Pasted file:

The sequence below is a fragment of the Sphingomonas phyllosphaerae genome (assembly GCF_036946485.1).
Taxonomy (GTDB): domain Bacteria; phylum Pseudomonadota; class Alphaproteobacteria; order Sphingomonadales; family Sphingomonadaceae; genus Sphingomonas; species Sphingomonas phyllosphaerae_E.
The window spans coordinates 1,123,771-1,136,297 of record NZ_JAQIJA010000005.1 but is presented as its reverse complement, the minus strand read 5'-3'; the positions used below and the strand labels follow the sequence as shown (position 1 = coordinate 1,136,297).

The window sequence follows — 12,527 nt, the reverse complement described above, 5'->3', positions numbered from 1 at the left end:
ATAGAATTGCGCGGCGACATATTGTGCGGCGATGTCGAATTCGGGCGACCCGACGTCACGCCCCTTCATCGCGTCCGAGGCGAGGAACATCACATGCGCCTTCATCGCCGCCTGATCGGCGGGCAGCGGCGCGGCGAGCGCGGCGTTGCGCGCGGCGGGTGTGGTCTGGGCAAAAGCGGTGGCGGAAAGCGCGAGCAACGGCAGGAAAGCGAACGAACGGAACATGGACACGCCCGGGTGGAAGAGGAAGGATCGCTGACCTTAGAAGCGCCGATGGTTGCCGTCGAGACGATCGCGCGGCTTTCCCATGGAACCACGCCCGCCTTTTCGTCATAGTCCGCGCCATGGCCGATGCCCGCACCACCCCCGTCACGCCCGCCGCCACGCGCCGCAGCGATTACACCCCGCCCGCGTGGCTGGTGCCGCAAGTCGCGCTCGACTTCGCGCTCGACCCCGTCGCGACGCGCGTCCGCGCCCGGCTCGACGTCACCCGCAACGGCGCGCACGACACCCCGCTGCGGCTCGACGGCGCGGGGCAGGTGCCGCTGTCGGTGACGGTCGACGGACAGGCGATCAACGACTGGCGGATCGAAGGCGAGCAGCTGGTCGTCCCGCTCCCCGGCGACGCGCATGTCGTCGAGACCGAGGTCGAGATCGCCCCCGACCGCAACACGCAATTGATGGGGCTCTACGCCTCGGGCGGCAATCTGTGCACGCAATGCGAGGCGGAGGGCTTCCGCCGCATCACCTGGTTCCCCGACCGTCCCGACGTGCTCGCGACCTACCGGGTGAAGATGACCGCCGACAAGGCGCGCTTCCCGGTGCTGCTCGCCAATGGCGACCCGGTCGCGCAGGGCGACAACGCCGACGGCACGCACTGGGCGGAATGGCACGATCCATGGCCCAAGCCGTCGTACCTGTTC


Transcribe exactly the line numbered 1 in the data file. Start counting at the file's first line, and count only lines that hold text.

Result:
The sequence below is a fragment of the Sphingomonas phyllosphaerae genome (assembly GCF_036946485.1).